Bishop Tylka rides in a combine and harvests information on farm life

Pictured with a combine on the Terry Sullivan farm south of Macomb on Oct. 5 are, from left, Theresa Young, Ben Wilson, Terry Sullivan, Bishop Louis Tylka, and Nate Young. Bishop Tylka rode along with Sullivan as he harvested corn that day. (Provided photo/Laura Cody)

MACOMB — Theresa Young describes Coadjutor Bishop Louis Tylka as “down to earth.”

Perhaps that was most true on Oct. 5, when Bishop Tylka spent about 90 minutes in the fertile soil of McDonough County, experiencing farm life at harvest time, asking questions, and even riding in a combine.

Nate Young explains to Bishop Tylka how data about his corn and soybean fields is stored throughout the year on his cell phone. Bishop Tylka visited farms in the Macomb area on Oct. 5. (Provided photo/Laura Cody)

“We hope he comes back in the spring (for planting season) and can get the full-circle experience,” said Theresa, who with her husband Nate operate the Sullivan-Young Farm north of Macomb.

Bishop Tylka was in Macomb for the final vicariate listening session of his second “Welcome Tour” across the diocese later that evening. About two weeks earlier, while having lunch with Catholic school principals at their annual retreat, he recalled to Laura Cody of St. Paul School in Macomb — who was raised on a farm — that he had climbed into a parked combine when in Raritan last fall for a Harvest Mass.

“Would you like to ride in one?” asked Cody. “When you come to Macomb I can make that happen.”

Cody connected Bishop Tylka with Theresa Young, who is St. Paul School’s development coordinator. The Youngs are the parents of three young children, two of whom are St. Paul students.


The original plan was for Bishop Tylka to witness the harvest of soybeans at the Sullivan-Young farm, but Oct. 5 proved not to be the best day for that.

“The sun wasn’t shining, and it was sprinkling and misting,” said Nate Young. “Beans are more finicky with the weather when it comes to harvesting at the right time. With corn, you have a little more leeway.”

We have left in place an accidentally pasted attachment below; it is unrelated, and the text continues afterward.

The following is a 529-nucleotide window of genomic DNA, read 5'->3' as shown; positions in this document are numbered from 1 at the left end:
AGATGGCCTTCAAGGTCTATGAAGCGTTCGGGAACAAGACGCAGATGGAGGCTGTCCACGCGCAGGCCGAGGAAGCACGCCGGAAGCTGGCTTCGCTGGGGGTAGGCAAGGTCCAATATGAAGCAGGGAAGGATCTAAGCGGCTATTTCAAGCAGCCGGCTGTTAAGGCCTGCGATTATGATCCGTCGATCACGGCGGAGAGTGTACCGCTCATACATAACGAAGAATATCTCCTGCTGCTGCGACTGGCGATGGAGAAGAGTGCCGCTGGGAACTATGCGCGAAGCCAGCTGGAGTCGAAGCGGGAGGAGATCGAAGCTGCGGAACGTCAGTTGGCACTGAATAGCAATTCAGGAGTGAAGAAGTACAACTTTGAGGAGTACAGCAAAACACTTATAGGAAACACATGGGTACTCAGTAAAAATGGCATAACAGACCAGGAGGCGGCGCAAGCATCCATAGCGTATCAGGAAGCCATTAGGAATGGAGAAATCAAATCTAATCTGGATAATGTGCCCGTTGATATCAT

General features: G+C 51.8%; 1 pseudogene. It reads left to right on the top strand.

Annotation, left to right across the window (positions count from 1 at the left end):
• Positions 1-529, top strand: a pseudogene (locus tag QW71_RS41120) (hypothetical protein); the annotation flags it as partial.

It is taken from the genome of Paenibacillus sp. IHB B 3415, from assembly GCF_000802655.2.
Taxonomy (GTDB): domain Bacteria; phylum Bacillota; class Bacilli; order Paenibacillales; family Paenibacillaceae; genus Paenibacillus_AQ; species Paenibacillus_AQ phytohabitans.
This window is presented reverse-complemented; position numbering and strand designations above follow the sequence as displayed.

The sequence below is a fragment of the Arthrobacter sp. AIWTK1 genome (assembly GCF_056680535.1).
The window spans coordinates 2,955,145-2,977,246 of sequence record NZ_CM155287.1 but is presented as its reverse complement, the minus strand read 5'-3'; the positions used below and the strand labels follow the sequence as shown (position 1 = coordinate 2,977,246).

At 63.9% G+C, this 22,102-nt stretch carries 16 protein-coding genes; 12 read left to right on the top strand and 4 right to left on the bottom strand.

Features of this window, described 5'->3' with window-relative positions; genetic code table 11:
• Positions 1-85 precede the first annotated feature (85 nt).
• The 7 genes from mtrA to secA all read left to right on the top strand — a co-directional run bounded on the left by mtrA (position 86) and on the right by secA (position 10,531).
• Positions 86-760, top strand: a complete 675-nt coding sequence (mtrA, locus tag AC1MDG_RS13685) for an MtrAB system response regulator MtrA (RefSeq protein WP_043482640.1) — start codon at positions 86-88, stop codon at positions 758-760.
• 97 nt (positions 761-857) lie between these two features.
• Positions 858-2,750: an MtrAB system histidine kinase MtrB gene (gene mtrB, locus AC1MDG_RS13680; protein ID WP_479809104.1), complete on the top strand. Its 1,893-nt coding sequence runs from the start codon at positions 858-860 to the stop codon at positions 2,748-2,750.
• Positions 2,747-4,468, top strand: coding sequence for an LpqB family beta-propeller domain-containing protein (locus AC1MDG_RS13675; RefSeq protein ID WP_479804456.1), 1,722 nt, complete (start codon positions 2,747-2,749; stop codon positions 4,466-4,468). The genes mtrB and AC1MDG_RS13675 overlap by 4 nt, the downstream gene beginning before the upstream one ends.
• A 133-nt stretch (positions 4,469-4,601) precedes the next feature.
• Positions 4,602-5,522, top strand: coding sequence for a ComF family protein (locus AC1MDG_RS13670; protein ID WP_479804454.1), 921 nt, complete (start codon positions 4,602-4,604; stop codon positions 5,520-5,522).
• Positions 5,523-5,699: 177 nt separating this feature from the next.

Fortunately, Terry Sullivan — a cousin and also a member of St. Paul Parish — was harvesting corn that day at his farm south of Macomb.

So the Youngs, Cody, Bishop Tylka and his master of ceremonies Ben Wilson drove to the Terry Sullivan farm. While waiting for Sullivan to arrive from across the cornfield Bishop Tylka asked the Youngs about farm life.

“I’m not a farmer by any means,” Bishop Tylka, who was raised in the Chicago suburb of Hazel Crest, later told The Catholic Post. “I don’t even grow a vegetable garden. But I’ve always appreciated the ability to grow crops and now I see it on a daily basis,” both on his frequent drives across the diocese and in a field near his residence.

“You could tell he wanted to be there to learn and listen, and he had a lot of great questions,” said Theresa Young. “He had fun and enjoyed himself.”


Bishop Tylka learned the difference between sweet corn and field corn, the many factors that go into when the stored harvest is sold, the use of chemicals, and the role of technology in modern farming. At one point, Nate Young took out his cell phone and showed the data about his fields he had gathered throughout the year.

Bishop Tylka climbs into the combine on the Terry Sullivan farm south of Macomb on Oct. 5. (Provided photo/Laura Cody)

“He knows pretty much every inch of his farm,” said Bishop Tylka of Nate, including where the crops are doing well and where more attention needs to be paid.

“I think there’s a common misconception that things on a farm are simple, but anymore it’s quite the opposite,” said Nate. “It’s very complex and the amount of technology we have is extraordinary.”

Bishop Tylka and Wilson got a taste of that technology when they rode in Terry Sullivan’s combine and later watched the corn being unloaded into a storage bin. Later, the group visited a nearby fertilizer business and saw more farm implements.

Bishop Tylka said that since moving to the Diocese of Peoria he has grown in awareness of “how we feed the world.” He was told the majority of the corn he saw being harvested that day might end up in China. The bishop said his hosts expressed “how blessed they are,” and he shared his admiration for the farmers’ “stewardship of the land that God has given us.”

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